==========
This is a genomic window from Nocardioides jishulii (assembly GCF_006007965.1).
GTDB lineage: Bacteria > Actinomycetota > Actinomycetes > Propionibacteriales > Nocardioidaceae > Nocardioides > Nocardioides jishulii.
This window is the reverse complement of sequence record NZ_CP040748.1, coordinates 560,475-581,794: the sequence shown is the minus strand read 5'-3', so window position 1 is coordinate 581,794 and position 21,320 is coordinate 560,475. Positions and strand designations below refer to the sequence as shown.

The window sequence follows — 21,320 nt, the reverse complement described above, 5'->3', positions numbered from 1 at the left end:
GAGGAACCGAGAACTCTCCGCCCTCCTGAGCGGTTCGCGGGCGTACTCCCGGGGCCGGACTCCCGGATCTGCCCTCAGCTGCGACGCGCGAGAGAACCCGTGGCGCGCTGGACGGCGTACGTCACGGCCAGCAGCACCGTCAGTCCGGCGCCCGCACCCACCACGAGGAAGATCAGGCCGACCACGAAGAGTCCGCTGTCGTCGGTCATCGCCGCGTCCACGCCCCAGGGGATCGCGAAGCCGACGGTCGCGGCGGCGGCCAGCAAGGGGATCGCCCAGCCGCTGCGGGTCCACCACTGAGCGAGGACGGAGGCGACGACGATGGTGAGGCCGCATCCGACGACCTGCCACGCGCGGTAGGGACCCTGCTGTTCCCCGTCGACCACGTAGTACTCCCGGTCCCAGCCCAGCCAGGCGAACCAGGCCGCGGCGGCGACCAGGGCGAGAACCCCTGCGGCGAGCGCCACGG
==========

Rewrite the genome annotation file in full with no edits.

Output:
This is a genomic window from Nocardioides jishulii (assembly GCF_006007965.1).
GTDB lineage: Bacteria > Actinomycetota > Actinomycetes > Propionibacteriales > Nocardioidaceae > Nocardioides > Nocardioides jishulii.
This window is the reverse complement of sequence record NZ_CP040748.1, coordinates 560,475-581,794: the sequence shown is the minus strand read 5'-3', so window position 1 is coordinate 581,794 and position 21,320 is coordinate 560,475. Positions and strand designations below refer to the sequence as shown.

The window sequence follows — 21,320 nt, the reverse complement described above, 5'->3', positions numbered from 1 at the left end:
GAGGAACCGAGAACTCTCCGCCCTCCTGAGCGGTTCGCGGGCGTACTCCCGGGGCCGGACTCCCGGATCTGCCCTCAGCTGCGACGCGCGAGAGAACCCGTGGCGCGCTGGACGGCGTACGTCACGGCCAGCAGCACCGTCAGTCCGGCGCCCGCACCCACCACGAGGAAGATCAGGCCGACCACGAAGAGTCCGCTGTCGTCGGTCATCGCCGCGTCCACGCCCCAGGGGATCGCGAAGCCGACGGTCGCGGCGGCGGCCAGCAAGGGGATCGCCCAGCCGCTGCGGGTCCACCACTGAGCGAGGACGGAGGCGACGACGATGGTGAGGCCGCATCCGACGACCTGCCACGCGCGGTAGGGACCCTGCTGTTCCCCGTCGACCACGTAGTACTCCCGGTCCCAGCCCAGCCAGGCGAACCAGGCCGCGGCGGCGACCAGGGCGAGAACCCCTGCGGCGAGCGCCACGG